The latest entries on DeepFreeze.it highlight some of the issues happening on the front of ethics in games journalism.
There’s a tweet giving a rough update on the DeepFreeze main page.
…been a while, isn’t it?
— DeepFreeze (@icejournalism) September 10, 2017
If you take a mosey on over to the main website, you’ll see that there’s a new entry for Josh Holmes’ report on Alex Mauer from back in July of 2017, where he attempted to self-anoint himself the Pope of journalism and annul the crimes of Mauer that were perpetuated against the indie developers who had used Mauer’s music in their projects.
Holmes, however, did not get off very easily and the Destructoid community decided to roast him over the proverbial coals of ethics like a pig over a pit at a luau out.
Eventually, publisher Niero Gonzalez hopped in to remedy the situation and update the article to reflect the realities of the Mauer situation. Deep Freeze labeled this under the “Amended Sensationalism” tag, showing that Destructoid is still in the ethics anonymous course to rectify their direction in the gaming industry and move away from the falsehoods and sociopolitical slants oftentimes associated with the Social Justice Warrior media clique.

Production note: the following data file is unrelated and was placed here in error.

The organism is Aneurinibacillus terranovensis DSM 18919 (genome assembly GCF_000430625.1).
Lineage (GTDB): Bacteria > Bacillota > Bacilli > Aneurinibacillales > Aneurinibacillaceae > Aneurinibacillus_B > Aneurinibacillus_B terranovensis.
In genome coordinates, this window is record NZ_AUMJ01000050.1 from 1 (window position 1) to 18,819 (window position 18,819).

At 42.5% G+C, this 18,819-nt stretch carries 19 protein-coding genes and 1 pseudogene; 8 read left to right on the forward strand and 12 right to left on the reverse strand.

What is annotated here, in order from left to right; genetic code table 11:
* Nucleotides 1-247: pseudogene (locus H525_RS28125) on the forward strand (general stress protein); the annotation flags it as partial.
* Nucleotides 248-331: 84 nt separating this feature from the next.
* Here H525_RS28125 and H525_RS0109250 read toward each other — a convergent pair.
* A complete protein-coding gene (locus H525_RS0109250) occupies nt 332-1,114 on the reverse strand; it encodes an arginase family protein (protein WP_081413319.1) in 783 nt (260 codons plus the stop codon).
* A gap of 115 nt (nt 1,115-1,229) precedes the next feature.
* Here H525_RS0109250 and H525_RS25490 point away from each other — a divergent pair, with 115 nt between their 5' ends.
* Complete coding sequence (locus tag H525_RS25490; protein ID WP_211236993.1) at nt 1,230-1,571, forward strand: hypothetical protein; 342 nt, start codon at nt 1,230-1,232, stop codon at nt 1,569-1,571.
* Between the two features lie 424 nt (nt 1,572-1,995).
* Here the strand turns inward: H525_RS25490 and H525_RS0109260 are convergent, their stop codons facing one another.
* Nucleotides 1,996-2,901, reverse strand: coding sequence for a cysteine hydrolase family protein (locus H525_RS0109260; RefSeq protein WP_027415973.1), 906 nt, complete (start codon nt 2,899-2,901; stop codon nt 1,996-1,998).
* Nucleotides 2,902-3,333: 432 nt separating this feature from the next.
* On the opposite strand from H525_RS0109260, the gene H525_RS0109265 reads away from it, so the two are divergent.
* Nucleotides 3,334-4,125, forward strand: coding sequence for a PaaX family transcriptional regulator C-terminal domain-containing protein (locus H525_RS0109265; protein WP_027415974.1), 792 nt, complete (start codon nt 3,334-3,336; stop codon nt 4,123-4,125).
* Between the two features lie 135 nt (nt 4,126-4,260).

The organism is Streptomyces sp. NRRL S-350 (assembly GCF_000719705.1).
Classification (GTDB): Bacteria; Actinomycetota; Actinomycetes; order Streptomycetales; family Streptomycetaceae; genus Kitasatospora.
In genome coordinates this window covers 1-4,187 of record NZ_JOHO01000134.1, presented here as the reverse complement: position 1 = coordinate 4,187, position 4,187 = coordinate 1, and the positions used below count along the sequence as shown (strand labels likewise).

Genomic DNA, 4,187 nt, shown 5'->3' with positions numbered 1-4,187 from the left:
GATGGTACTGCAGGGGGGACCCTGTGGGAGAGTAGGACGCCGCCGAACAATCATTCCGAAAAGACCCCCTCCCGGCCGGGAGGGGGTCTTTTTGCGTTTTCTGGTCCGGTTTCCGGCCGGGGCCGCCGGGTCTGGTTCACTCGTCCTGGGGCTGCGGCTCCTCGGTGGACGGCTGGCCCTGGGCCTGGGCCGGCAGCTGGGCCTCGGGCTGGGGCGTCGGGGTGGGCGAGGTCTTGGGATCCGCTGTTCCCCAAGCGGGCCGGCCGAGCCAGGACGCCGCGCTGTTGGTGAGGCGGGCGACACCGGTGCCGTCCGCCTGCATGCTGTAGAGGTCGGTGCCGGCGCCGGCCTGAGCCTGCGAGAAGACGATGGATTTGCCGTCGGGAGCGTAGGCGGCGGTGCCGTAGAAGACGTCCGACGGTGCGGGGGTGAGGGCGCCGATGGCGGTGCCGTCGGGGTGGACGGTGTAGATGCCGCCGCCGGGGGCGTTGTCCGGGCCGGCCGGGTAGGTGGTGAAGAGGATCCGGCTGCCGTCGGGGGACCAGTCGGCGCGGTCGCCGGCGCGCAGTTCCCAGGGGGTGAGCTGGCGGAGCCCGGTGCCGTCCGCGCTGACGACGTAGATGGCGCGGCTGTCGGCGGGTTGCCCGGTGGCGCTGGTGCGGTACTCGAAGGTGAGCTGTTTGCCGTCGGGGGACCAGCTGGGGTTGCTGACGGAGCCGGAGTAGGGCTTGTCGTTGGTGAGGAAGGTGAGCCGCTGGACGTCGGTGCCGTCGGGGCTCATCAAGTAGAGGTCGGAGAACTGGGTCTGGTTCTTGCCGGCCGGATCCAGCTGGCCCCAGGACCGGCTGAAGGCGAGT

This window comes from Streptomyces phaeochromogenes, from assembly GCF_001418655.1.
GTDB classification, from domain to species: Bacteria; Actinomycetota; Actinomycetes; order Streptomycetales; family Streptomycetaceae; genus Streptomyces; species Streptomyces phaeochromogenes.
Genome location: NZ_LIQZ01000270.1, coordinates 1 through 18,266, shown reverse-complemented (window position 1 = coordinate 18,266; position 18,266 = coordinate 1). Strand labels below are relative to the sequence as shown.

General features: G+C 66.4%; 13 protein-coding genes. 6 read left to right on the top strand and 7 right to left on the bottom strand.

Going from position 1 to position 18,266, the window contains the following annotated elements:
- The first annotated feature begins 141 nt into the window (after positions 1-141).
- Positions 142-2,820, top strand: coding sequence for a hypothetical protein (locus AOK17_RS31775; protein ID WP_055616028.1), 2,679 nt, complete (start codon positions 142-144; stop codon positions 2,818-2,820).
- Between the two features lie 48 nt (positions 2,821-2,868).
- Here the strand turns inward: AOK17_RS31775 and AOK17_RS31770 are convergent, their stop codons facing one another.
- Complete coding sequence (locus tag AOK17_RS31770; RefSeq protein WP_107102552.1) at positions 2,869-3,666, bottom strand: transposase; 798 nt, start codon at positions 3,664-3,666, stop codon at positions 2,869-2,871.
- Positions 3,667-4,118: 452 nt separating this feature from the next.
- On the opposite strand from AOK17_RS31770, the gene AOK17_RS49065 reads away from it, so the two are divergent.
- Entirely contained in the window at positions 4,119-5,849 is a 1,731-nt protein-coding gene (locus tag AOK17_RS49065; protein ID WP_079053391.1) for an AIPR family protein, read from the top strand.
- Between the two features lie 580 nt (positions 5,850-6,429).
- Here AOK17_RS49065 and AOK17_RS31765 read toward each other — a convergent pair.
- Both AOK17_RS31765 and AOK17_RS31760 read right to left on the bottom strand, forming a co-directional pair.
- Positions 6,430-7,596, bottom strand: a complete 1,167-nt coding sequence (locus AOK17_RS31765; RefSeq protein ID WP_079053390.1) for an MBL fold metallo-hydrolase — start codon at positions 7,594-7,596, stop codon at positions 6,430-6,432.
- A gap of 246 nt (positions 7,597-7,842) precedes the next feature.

Additional updates on DeepFreeze includes four new entries for Brash Games, including one entry for serious censorship when Paul Ryan attempted to change review scores and remove staff from the site to save face. There’s also a corruption tag for undisclosed native advertising, and there are two entries for dishonesty, one of which includes the change in review scores and the other is for the public statements Brash Games’ owner, Paul Ryan, made that contradicted testimony and proof provided by former staff and an in-depth investigation rolled out by OpenCritic.
The last three entries include Gamespot, VG 24/7 and The Verge all failing to disclose affiliate links in their articles, which seems to be a common trait amongst many of the big name sites, and something that Vox and Polygon were recently called out for.
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